National museum: American Holocaust Museum
Holocaust Museums: Across the country
Yad Vashem: The World Holocaust Remembrance Center
Jews and other unwanted people were rounded up and resettled in walled ghettos, barbed wire camps and finally death camps with gas chambers and crematoria. Senior Nazi government officials presented their “final solution” in January 1942 at a meeting in the Berlin suburb of Wannsee.
The walls of the center are lined with Holocaust horrors across Europe before the start of WWII and during the war and its aftermath.
Survivors personalize life and death
Galan, co-chair of the Holocaust Center, who chairs the board, oversaw a six-year project that began in 1981 to film 18 Holocaust survivors in Rockland.
Survivors recount their experiences, speak of brutality, murder, hunger and death.
There are videos of Nazis and their collaborators bringing together Jews and other Europeans, many of whom are emaciated; and piling people into graves or cattle cars for long journeys without food and water to death camps, mainly in Poland.
Levy, now 85 and a retired Columbia University administrator with a doctorate, has said for years he couldn’t look at archival footage or talk about hiding in Belgium in a Catholic orphanage with members of his family.
He and his family fled Berlin on November 9, 1938 – Crystal Night, the symbolic start of the Holocaust when the Germans rampaged in the streets, attacking Jews and torching shops and places of worship
“I used to avoid watching this,” Levy said, pointing to a video of Nazi soldiers brutalizing Jews and rounding up people to transport them. “The pictures are horrible.”
Upon returning to Berlin as an adult, Levy faced his past. He said he had started talking to students about life in a state of terror in German-occupied Belgium.
He said to himself and his family members that they were lucky to have found refuge and to avoid being captured. Levy was in hiding in a Catholic orphanage and had a pseudonym. More than a dozen of his family members were killed, while he and his parents survived and moved to America in 1949.
Winograd said survivors personalize the Holocaust. The center also has a touring speakers bureau, including survivors and liberators, like Alan Moskin. They affected around 20,000 people in 2019, Winograd said,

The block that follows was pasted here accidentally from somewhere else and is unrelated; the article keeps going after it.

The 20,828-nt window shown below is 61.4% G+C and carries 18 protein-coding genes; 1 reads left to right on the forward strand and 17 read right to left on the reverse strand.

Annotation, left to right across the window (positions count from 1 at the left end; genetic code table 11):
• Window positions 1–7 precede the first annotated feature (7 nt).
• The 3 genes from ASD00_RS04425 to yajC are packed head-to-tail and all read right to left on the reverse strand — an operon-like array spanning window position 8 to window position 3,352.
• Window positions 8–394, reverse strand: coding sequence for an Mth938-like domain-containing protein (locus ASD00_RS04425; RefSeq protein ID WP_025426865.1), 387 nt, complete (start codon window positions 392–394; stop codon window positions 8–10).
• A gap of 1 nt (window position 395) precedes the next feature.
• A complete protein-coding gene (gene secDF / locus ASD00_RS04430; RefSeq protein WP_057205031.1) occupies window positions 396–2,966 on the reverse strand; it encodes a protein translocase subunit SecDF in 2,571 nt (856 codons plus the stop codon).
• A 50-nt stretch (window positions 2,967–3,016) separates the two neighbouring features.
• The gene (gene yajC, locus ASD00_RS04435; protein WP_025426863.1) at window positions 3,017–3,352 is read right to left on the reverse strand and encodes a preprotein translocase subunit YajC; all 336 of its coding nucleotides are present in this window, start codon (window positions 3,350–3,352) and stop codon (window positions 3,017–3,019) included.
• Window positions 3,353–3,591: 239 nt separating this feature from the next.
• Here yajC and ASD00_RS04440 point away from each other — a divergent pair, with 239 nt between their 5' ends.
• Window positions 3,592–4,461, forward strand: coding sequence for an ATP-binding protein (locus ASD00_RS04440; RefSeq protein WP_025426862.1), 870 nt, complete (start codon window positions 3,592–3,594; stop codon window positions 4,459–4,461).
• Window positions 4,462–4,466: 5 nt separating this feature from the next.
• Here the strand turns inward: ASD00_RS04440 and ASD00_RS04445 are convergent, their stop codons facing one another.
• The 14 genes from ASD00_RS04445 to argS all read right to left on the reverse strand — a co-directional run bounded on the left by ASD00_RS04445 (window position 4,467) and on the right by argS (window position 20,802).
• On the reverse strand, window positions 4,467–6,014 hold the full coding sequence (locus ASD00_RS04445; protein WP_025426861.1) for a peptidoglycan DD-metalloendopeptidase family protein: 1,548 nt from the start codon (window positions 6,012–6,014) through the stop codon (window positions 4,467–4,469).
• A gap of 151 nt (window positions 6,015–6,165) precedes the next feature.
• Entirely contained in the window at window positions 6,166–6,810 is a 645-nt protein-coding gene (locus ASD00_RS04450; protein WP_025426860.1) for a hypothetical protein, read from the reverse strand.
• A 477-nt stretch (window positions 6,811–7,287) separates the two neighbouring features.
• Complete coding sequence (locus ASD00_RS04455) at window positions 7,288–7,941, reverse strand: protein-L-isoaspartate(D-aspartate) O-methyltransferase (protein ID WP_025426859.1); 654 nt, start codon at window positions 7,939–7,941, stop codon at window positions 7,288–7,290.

“When the survivors come into the classroom and stand in front of the classroom and start telling their own story, realization sets in,” she said.
Taking the students to Auschwitz
Galan survived the Holocaust in what was then Czechoslovakia, occupied by German forces and divided with pro-Nazi factions. He hid with his family members in the mountains.
For years, Galan did not share his experiences, wishing to integrate into his new home in America. After working in the 1960s as an editor on “Who Killed Anne Frank” and “The Warsaw Uprising” for CBS, he began to tell his story.
“I went to therapy,” Galan said. “I had nightmares. I experienced a real metamorphosis. I made a very conscious decision that whatever I could do to teach about the Holocaust, I would.”
Galan, a resident of Montebello, has spoken to thousands of school children and adults over the years. He has traveled the country, including Alaska, to speak.
For many families like the Galans and Levys, the United States and what became Israel in May 1948 became landing points for Holocaust survivors following the liberation of the death camps and the end of the war.
Galan chaperoned students on trips to the Auschwitz death camp in Poland, where several million people were murdered. He remembers their tears.
“To comfort them, to put my arms around them,” Galan said. “They get it, it’s a very rewarding experience. Poland is a horror of the past,” he said. “Israel is rebirth.”
Steve Lieberman covers government, breaking news, courts, police and investigations. Contact him at [email protected] Twitter: @lohudlegal. Read more articles and biography. Our local coverage is only possible with the support of our readers.